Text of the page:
Summary of study ST000353

This data is available at the NIH Common Fund's National Metabolomics Data Repository (NMDR) website, the Metabolomics Workbench, https://www.metabolomicsworkbench.org, where it has been assigned Project ID PR000282. The data can be accessed directly via it's Project DOI: 10.21228/M8G308 This work is supported by NIH grant, U2C- DK119886.

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Study IDST000353
Study TitleThe Development of Metabolomic Markers in African Bermudagrass (C. transvaalensis) for Sting Nematode (Belonolaimus longicaudatus) Response
Study TypeDisease response in terms of nematode reproduction and root weight
Study SummaryThe objective of the proposed pilot study is to identify metabolites up- and down-regulated in African bermudagrass that are tolerant and sensitive to the sting nematode and develop metabolomic markers for the highest expressed metabolites associated with tolerance. Future work will include additional accessions and species of bermudagrass, and testing under field conditions. Bermudagrass accessions identified as tolerant or sensitive by Pang et al. (2011) will be assessed under controlled greenhouse conditions to identify metabolites linked to sting nematode tolerance. Nematode response will be quantified through determination of root length and weight and the number of nematodes present 136 days after inoculation. Higher root length and weight indicate tolerance or resistance. Higher nematode counts indicate greater reproduction (i.e. a susceptible plant), while lower counts indicate that the accession may have some resistance. Metabolites from root tissue of these accessions will be compared to identify those associated with tolerance/resistance, and those that are associated with nematode infestation by comparing inoculated plants to uninoculated controls. Metabolomic markers will then be developed for the metabolites associated with tolerance/resistance. These markers will be used to guide future screening of bermudagrass accessions for breeding nematode-tolerant or -resistant varieties.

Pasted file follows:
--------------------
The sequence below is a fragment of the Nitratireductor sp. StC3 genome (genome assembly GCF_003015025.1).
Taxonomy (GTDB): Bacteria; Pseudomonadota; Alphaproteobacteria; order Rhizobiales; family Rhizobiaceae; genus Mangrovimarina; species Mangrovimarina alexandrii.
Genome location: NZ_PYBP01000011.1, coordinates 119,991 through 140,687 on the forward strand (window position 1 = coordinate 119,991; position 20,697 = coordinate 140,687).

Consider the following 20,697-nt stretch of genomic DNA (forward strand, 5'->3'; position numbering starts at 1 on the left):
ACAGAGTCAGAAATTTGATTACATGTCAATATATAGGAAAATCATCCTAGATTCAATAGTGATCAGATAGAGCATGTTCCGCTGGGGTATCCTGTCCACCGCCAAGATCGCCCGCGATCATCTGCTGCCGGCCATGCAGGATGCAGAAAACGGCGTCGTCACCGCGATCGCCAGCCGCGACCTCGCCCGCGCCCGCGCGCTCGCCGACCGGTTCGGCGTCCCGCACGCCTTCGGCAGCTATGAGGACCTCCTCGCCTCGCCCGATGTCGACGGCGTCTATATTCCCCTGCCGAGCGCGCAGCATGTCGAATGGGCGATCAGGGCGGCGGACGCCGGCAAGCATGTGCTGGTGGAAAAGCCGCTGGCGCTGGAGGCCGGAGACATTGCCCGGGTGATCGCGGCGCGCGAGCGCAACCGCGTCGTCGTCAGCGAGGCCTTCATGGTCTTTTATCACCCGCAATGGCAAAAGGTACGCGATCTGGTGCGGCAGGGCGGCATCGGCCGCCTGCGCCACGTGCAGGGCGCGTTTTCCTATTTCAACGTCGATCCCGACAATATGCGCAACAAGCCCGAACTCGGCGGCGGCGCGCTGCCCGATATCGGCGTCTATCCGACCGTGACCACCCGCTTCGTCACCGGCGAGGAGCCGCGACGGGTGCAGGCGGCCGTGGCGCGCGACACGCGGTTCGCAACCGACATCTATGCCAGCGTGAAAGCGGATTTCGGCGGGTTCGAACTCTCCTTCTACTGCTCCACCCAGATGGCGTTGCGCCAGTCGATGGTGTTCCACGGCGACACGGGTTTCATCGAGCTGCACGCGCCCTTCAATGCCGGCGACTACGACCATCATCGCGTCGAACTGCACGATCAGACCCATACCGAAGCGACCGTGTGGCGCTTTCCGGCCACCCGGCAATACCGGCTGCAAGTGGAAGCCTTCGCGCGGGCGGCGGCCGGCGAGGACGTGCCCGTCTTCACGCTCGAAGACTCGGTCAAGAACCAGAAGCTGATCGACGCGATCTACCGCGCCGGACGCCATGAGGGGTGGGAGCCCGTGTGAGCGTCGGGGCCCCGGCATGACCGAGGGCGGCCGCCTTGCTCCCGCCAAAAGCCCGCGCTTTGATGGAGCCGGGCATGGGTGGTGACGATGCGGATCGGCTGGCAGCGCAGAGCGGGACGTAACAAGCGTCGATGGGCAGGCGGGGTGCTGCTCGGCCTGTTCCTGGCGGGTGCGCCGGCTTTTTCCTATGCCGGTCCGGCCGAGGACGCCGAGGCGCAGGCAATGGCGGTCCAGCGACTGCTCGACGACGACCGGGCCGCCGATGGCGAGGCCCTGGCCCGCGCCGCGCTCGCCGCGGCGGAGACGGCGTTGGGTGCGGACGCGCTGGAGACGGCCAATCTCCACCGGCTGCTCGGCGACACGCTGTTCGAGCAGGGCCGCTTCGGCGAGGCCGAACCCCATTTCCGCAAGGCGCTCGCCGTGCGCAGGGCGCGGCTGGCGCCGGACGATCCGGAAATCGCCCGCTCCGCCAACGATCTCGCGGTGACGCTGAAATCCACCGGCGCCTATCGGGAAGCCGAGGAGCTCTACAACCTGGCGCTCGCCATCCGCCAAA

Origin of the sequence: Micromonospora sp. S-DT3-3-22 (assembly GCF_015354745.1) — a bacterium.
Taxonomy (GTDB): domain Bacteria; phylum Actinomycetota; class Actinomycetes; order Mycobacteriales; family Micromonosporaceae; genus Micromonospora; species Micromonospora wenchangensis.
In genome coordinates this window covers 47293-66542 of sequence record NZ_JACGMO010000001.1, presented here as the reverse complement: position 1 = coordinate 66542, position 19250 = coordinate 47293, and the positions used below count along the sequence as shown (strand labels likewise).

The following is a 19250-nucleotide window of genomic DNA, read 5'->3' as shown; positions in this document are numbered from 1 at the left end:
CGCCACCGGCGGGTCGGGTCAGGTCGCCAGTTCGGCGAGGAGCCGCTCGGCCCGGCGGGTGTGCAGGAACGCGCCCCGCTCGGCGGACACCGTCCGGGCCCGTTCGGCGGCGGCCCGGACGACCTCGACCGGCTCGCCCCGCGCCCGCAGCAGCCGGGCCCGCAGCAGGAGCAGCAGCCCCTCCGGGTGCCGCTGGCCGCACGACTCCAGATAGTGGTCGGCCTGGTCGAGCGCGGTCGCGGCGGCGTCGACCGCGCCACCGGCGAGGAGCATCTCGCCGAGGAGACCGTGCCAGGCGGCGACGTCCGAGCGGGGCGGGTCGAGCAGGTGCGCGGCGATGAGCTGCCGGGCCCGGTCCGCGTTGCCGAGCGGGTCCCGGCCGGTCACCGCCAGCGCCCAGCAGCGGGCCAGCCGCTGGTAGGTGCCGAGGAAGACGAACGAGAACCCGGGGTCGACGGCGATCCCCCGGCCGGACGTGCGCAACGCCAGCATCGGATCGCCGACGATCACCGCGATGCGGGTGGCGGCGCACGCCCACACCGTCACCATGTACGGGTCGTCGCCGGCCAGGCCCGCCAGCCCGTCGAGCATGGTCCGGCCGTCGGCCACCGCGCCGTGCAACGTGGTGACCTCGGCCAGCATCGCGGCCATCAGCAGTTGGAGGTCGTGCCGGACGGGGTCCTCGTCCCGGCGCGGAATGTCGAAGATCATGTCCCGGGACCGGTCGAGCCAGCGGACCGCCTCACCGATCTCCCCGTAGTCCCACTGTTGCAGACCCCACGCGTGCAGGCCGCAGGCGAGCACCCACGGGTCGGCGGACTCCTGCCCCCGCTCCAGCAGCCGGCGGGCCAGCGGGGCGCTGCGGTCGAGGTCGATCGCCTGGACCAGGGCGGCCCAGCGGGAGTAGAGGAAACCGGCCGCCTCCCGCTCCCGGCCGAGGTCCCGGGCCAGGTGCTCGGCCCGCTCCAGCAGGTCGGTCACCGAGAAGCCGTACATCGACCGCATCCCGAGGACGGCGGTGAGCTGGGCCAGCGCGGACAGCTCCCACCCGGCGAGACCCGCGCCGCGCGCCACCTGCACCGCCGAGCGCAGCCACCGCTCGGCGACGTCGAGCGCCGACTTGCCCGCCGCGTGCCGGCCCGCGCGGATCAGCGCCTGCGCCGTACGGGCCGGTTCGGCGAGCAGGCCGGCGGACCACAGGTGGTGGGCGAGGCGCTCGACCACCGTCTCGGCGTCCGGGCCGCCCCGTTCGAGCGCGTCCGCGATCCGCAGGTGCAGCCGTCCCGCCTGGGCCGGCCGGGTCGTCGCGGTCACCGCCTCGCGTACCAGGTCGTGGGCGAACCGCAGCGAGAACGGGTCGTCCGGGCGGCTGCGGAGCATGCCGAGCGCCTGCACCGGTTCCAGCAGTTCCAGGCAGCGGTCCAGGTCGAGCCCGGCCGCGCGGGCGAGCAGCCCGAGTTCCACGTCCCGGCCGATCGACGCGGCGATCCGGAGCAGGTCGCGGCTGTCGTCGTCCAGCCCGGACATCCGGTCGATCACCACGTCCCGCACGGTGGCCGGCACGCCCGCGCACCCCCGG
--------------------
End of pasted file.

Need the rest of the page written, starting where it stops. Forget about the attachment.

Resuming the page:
Institute
University of Florida
DepartmentSECIM
LaboratoryTurfgrass Breeding
Last NameBenda
First NameNicole
Address2005 SW 23rd St
Emailnbenda@ufl.edu
Phone352-792-4561
Submit Date2015-11-13
Num Groups3
Total Subjects42
Raw Data AvailableYes
Raw Data File Type(s).mzml
Analysis Type DetailLC-MS
Release Date2017-07-10
Release Version1
Nicole Benda Nicole Benda
https://dx.doi.org/10.21228/M8G308
ftp://www.metabolomicsworkbench.org/Studies/ application/zip

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Project:

Project ID:PR000282
Project DOI:doi: 10.21228/M8G308
Project Title:The Development of Metabolomic Markers in Bermudagrass (Cynodon spp.) for Sting Nematode (Belonolaimus longicaudatus) Response
Project Summary:The majority of golf courses in Florida experience damage from plant-parasitic nematodes and more than 80% of golf courses in Florida are at risk for nematode-related damage (Crow, 2005). With limited availability of nematicides and lack of tolerant cultivars, turf managers need new genetically resistant cultivars. Use of resistant or tolerant grasses is the most efficient, environmentally friendly and, in the long run, least costly component of IPM. Current screening of new genotypes for nematode resistance is labor- and time-intensive, with three months required soley for nematode development on test plants. We intend to develop metabolomic markers or a signature pattern associated with nematode resistance or tolerance. Screening plants for these markers or a signature pattern of would greatly speed up the screening process and development of resistant cultivars.
Institute:University of Florida
Department:Agronomy
Laboratory:Turfgrass Breeding
Last Name:Kenworthy
First Name:Kevin
Address:2005 SW 23rd Street, Gainesville FL 32611
Email:nbenda@ufl.edu
Phone:352-792-4561
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